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Paul Bowles (1910-1999)
Black Star At The Point Of Darkness - Music, Stories, Recordings (1989)
Engineer, Producer [Assistant] – Forrest Trenholm
Producer – Frédéric Walheer, Guy Marc Hinant
Recorded By – James Laugelli
Recorded By, Producer, Edited By – Randall Barnwell
Written-By, Narrator – Paul Bowles
The Music of Paul Bowles
Paul Bowles · Music. Pastorela: First Suite; Suite For Small Orchestra; Concerto for Two Pianos and Orchestra; The Wind Remains; Secret Woods: A Suite of Six Songs. Eos Orchestra; Jonathan Sheffer, cond. Catalyst/BMG 68409-2 (69’52).
I first heard Paul Bowles’ lively music on the radio, and then found his "Night Waltz" on an old Columbia album of piano works by various composers played by Arthur Gold and Robert Fizdale. Years later, I read about New York’s Eos Orchestra giving a Bowles festival at their first concerts in 1995 – the music hadn’t been heard in over four decades – and I finally caught them live at the Guggenheim this October. The composer, who died November 18 and would have been 90 on December 30, was also a fiction writer who served as a sort of spiritual godfather to the Beats. And everyone from Allen Ginsberg to Mick Jagger went to see him in Tangier, Morocco, where he’d lived since 1947. He was also a staff critic at the New York Herald Tribune when Virgil Thomson ran its classical department.
Bowles’ music and his literary works – his 1949 novel The Sheltering Sky became a not quite successful 1990 Bertolucci film with John Malkovich – are usual considered polar opposites, the music "light," the writing "dark." Yes, the music is often witty, and yes, the stories that stick most in the mind are "dark" – the castration of the Berber boy in "The Delicate Prey" is hardly an upper. But there’s a link between them and that link is Bowles’ complete mastery of style – every note and word is telling.
Eos’ five-work CD Paul Bowles: Music has style to burn. This is unpretentious yet sophisticated music that has a French exactitude of tone. Unlike German music it doesn’t strive to impress or want to beat you into aesthetic submission. The six-song suite "Secret Words," orchestrated from the original voice-piano version by founder-conductor-artistic director Jonathan Sheffer, is sung here by baritone Kurt Ollmann (he did part of the AIDS Quilt Songbook) who makes it sound spontaneous, even artless.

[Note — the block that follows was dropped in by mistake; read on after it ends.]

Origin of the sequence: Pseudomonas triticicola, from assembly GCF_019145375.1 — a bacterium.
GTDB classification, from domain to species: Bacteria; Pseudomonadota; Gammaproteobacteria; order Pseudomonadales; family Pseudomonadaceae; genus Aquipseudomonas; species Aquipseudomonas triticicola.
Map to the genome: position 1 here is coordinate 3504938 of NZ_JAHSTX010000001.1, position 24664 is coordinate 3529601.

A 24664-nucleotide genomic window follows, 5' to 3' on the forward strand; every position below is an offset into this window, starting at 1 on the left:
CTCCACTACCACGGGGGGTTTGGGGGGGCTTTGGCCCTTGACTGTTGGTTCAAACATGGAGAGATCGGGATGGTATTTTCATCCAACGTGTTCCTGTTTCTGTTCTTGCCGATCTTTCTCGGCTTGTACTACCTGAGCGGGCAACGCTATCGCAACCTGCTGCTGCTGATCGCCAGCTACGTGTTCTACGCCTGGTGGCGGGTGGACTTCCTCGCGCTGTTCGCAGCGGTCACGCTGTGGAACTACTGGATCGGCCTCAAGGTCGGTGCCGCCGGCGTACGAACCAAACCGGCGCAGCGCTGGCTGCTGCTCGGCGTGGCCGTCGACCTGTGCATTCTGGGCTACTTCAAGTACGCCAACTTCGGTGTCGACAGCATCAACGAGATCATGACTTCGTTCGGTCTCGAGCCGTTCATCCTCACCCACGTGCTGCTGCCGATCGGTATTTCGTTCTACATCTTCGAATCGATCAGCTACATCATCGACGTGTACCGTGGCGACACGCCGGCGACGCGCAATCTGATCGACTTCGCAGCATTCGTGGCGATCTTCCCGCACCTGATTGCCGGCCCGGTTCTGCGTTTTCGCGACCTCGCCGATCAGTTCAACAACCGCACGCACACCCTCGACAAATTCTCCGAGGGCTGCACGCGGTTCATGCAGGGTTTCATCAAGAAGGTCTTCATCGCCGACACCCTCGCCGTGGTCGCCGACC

The 1947 "Pastorela: First Suite," which Bowles wrote for Lincoln Kirstein’s Ballet Caravan, sounds just as natural. It’s also a lot snappier than his teacher Aaron Copeland’s piece based on Mexican material, "El Salon Mexico" (1933-36). "The Wind Remains" (1941-42) is a theatre piece by Garcia Lorca which Bowles has set as a zarzuela, a Spanish hybrid similar to a comic opera or musical. Mezzo-soprano Lucy Schaufer and tenor Carl Halvorson are touching and funny, the orchestra richly colored. The transparently scored "Suite for Small Orchestra" (1932-33) sounds like a French version of Schönberg – delicate, warmly emotional, and definitely personal Copeland’s 1930 "Piano Variations" which Bowles heard being composed seems behind it, too). But "The Concerto for Two Pianos and Orchestra" (1946-47), though expertly played by Alan Feinberg and Leslie Stifelman, comes off as commercial in the worst way. Composer Peggy Glanville-Hicks’ essay in Eos’ book on Bowles hits the nail on the head: "The result [here] ... is a surrealism where fragments are stirred into a new relationship, but where each fragment is still glaringly what it was, recalling former juxtapositions."
It’s too bad that Eos hasn’t recorded any of the incidental music that Bowles was famous for in his time – scores for plays or productions by Orson Welles, Lillian Hellman, and Tennessee Williams, including The Glass Menagerie (1944) and Summer and Smoke (1948) – because he clearly had dramatic gifts. You could even say that the forms he worked in – songs, plays, jazz, blues – were a kind of closet he lived in or a mask he wore in much the same way that Stravinsky did. Still, a gay sensibility seems to have permeated his work. The Bowles who reveals himself in an interview with fellow composer Phillip Ramey sometimes sounds like a cross between Andy Warhol and Quentin Crisp. Asked how audiences might respond to his music today, he remarks, "I suppose the best that they could think about it is that it has charm. That’s already saying a lot."
Indeed it is.
Tellus 23: The Voice of Paul Bowles (1989)
Tellus release curated by Claudia Gould and Stephen Frailey